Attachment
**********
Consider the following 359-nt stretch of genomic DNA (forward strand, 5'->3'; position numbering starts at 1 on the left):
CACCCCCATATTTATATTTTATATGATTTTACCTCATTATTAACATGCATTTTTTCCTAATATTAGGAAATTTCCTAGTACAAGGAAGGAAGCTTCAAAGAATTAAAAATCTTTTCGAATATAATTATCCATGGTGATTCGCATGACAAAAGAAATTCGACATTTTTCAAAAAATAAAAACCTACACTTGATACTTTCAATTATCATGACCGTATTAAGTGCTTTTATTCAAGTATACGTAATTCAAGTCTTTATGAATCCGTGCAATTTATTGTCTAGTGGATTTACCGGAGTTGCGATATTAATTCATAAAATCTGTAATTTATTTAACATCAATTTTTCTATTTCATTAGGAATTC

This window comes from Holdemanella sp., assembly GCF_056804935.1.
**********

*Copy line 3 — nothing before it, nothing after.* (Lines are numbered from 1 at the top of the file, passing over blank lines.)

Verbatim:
This window comes from Holdemanella sp., assembly GCF_056804935.1.